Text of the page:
The Periplus Maris Erythraei, "Circumnavigation of the Red Sea," is the single most important source of information for ancient Rome's maritime trade in these waters (i.e., the Red Sea, Gulf of Aden, and western Indian Ocean). Written in the first century A.D. by a Greek merchant or skipper, it is a short manual for the traders who sailed from the Red Sea ports of Roman Egypt to buy and sell in the various ports along the coast of eastern Africa, southern Arabia, and western India. This edition, in many ways the culmination of a lifetime of study devoted to Rome's merchant marine and her trade with the east, provides an improved text of the Periplus, along with a lucid and reliable translation, a comprehensive general commentary that treats in particular the numerous obscure place-names and technical terms that occur, and a technical commentary that deals with grammatical, lexicographical, and textual matters for readers competent in Greek. An extensive introduction places the Periplus in its historical context.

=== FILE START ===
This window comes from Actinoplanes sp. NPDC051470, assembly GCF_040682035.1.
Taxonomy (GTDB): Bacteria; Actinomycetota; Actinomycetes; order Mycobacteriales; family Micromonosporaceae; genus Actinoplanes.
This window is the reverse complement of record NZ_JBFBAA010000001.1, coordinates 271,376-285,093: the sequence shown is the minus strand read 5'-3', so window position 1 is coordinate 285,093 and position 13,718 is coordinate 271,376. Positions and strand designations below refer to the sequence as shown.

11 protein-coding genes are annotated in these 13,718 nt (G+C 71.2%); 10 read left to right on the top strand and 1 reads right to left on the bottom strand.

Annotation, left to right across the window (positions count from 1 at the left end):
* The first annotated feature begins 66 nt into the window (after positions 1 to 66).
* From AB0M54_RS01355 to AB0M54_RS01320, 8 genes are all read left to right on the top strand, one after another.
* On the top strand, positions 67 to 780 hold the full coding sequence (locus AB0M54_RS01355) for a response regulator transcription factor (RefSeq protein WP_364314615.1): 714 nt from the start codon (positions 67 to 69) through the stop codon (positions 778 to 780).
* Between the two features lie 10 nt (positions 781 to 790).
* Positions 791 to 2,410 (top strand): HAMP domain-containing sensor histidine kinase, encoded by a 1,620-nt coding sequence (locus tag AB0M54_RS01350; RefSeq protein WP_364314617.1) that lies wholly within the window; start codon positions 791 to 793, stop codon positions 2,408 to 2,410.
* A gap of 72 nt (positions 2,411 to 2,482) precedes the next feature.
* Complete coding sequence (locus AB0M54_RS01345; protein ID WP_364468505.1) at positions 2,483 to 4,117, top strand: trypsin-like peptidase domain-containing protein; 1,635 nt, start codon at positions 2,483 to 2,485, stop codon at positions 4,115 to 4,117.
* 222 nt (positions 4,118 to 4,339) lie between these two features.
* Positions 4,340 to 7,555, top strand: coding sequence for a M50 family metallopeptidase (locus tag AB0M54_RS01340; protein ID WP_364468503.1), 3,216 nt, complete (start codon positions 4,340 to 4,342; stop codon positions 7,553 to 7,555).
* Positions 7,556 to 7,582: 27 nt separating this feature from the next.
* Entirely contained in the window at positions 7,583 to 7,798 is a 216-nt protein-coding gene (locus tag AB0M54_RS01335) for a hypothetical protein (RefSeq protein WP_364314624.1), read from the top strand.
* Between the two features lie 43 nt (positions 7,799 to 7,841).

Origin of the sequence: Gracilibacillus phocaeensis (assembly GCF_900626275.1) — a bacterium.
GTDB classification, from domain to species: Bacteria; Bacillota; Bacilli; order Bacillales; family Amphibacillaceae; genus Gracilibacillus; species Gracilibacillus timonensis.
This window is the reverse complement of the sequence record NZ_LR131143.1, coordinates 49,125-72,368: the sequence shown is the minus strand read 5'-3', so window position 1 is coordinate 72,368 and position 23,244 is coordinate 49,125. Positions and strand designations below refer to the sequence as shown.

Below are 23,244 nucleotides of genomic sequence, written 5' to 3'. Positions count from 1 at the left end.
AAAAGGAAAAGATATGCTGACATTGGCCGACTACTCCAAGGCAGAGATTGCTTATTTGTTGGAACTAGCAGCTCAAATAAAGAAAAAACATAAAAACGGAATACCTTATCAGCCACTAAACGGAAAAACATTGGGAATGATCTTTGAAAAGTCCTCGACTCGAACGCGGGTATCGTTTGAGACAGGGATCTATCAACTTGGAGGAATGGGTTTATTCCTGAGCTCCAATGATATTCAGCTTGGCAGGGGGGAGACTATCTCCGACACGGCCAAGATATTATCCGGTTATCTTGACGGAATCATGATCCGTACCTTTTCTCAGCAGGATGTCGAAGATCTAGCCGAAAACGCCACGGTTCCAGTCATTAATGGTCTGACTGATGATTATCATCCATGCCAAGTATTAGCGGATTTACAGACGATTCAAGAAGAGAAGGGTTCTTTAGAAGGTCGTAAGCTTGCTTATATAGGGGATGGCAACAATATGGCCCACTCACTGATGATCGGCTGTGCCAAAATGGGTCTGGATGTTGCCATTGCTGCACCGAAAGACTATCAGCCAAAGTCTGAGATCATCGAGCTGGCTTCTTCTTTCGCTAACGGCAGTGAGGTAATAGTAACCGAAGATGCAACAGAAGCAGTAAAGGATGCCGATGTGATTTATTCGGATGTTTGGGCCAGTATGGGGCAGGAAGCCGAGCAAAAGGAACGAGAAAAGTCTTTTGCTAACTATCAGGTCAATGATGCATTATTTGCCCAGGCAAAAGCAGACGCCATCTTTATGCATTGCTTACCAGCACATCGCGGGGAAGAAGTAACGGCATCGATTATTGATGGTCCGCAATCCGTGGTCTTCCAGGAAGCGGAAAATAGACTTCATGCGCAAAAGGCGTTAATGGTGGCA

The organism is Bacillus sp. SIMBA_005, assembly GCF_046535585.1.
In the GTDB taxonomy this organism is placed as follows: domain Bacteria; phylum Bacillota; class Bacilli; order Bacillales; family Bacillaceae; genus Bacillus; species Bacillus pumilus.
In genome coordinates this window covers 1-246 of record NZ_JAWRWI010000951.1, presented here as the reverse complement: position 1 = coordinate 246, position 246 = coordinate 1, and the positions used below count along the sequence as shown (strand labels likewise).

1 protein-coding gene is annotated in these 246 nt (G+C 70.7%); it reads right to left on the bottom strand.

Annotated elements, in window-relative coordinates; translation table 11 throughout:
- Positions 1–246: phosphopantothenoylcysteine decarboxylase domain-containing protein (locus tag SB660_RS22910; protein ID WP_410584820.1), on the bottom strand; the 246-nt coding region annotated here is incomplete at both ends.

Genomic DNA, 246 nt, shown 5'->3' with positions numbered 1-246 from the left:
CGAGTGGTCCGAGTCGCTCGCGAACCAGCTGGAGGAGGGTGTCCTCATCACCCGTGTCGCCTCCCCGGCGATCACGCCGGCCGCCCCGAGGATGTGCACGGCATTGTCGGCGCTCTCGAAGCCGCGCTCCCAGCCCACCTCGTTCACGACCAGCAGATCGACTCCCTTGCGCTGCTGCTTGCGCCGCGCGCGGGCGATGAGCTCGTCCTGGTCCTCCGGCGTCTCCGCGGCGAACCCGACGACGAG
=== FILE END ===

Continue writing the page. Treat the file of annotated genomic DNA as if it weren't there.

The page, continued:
"No scholar in modern times has been better equipped to study the Periplus than Lionel Casson, whose work on ancient seafaring and trade has made him preeminent in this field. He has an unequalled mastery of the linguistic problems that beset any editor of this text and at the same time a fine practical sense of the day-to-day problems that would confront a merchant using this handbook. His commentary illuminates the trade routes, the exploitation of monsoons, the objects of trade, and the needs of the various emporia where the traders stopped. . . . This is a major contribution to the economic history of the Roman Empire and the Empire's eastern neighbors."--G. W. Bowersock, Institute for Advanced Study, Princeton
File created: 12/29/2014